The airplane was substantially damaged during a runway excursion at about 1030 Eastern time. The commercial pilot, an airline transport pilot and four passengers were not injured. Instrument conditions prevailed.

The flight crew subsequently reported descending below clouds at about 800 to 850 feet msl. The airplane was flown at about 130 to 135 KIAS on the final approach. Witness interviews and airport surveillance video revealed the airplane touched down about halfway down the 5000-foot-long runway. About 2000 feet of intermittent skid marks were observed until the airplane exited the end of the runway. After exiting the runway, the airplane impacted the localizer antenna, located about 300 feet from the end of the runway.

Cessna Model T210L Turbo Centurion

October 18, 2016, Pflugerville, Texas

At about 1015 Central time, the airplane sustained substantial damage after the right main landing gear collapsed upon landing. The private pilot and one passenger were not injured. Visual conditions prevailed.

Upon approaching the destination, the pilot lowered the landing gear but did not receive a down-and-locked indication. He used the emergency gear extension handle to lower the gear. He did a fly-by with the tower, which told him that the landing gear appeared to be extended. The pilot circled and landed. Upon landing, the right main landing gear collapsed and the airplane skidded off the runway to the right. Inspection revealed a hydraulic fluid leak when the system was pressurized and the emergency gear handle was activated. The hydraulic pump circuit breaker was found tripped.

Cessna Model 172C Skyhawk

October 19, 2016, Cedar Key, Florida

The airplane was substantially damaged when it impacted terrain at about 0725 Eastern time during an attempt to return to the airport immediately after takeoff. The pilot was not injured; the two passengers received minor injuries. Visual conditions prevailed.

According to the pilot, the airplane wouldn’t climb “out of ground effect.” At an altitude of about 100 feet agl, he attempted to turn around and land in the opposite direction on the departure runway. The airplane then descended and impacted a swamp about 600 feet short of the runway.

The pilot reported that the fuel tanks were nearly full. The airplane was equipped with an 18-gallon auxiliary fuel tank installed in the baggage compartment. An estimated 25 pounds of baggage was in the rear seat. After recovery, the engine was rotated by hand via the propeller, and compression was confirmed on all cylinders with the exception of No. 4. The exhaust valve on the number 4 cylinder was found stuck in the open position. According to FAA records, the pilot’s certificate had been revoked.

Nanchang CJ-6A

October 21, 2016, Blackshear, Georgia

The airplane impacted terrain at about 1600 Eastern time after a midair collision while maneuvering with another Nanchang CJ-6A. The airplane was substantially damaged; the private pilot was fatally injured. Visual conditions prevailed. According to witnesses, the purpose of the flight was to practice formation flying with two additional Nanchang airplanes. It was the third formation flight of the day.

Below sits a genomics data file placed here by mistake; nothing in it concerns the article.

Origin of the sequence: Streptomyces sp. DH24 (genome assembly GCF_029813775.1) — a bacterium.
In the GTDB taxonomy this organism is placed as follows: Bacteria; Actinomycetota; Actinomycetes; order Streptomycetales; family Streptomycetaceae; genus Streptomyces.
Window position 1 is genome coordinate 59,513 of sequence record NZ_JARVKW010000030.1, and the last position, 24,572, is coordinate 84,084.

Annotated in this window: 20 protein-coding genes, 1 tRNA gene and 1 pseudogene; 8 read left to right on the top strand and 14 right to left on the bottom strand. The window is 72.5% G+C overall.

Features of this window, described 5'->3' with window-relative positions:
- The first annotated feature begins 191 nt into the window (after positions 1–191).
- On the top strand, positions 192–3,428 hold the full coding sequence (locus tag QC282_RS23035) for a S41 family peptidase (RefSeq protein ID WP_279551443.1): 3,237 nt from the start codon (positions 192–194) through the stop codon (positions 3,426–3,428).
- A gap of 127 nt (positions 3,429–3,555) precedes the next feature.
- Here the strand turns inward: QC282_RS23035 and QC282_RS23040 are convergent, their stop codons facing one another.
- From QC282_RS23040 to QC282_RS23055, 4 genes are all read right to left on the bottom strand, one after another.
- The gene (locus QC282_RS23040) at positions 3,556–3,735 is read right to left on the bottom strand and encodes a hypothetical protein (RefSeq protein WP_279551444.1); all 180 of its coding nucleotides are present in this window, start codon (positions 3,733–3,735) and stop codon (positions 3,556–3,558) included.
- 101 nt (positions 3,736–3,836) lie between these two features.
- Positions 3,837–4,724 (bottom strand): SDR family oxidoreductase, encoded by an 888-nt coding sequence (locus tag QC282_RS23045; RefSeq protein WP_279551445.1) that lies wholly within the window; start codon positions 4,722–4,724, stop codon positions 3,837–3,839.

The accident airplane was approaching the formation to join the No. 3 spot on the outside of a turn. Witnesses stated it approached slightly below their altitude and overshot the approach. The accident airplane flew under the lead airplane and appeared to pitch up before colliding. The lead airplane’s propeller sliced into the accident airplane’s horizontal stabilizer, then through the fuselage just forward of the leading edge of the vertical stabilizer. The accident airplane’s tail separated and the airplane entered uncontrolled flight, impacting terrain. The lead airplane sustained minor damage and landed without further incident.

Beechcraft Model A36 Bonanza

October 25, 2016, Nortonville, California

At about 1230 Pacific time, the airplane was destroyed when it impacted powerlines and terrain in a steep descent shortly after departure. The private pilot/owner and the flight instructor (CFI) received fatal injuries. Visual conditions prevailed.

The airplane had recently undergone installation of a new avionics suite, and the purpose of this flight was for the CFI to assist the pilot in becoming familiar with the new avionics. After takeoff, the airplane made a left turnout and continued to climb out to the east, at about 800 fpm. About 3 minutes after takeoff, the airplane reached its maximum radar-indicated altitude of about 3600 feet and then entered a left turn of about 20 degrees and a steep descent. Radar data indicated a descent rate of about 5000 fpm.

This article originally appeared in the January 2017 issue of Aviation Safety magazine.

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For the past week, we’ve been running a survey on what readers think about the just-announced BasicMed program from the FAA. I’m gonna guess here, but maybe I shouldn’t have dived into the data so soon because doing so caused me to have several revelations. One is what a largish crapshoot this whole thing is, the second is that many pilots are, how to put it, not impressed and the last is how much this entire thing will turn on how doctors many of us don’t even know will react. I’m just hoping whether intended or not, the FAA hasn’t stuck a poison bill in this thing.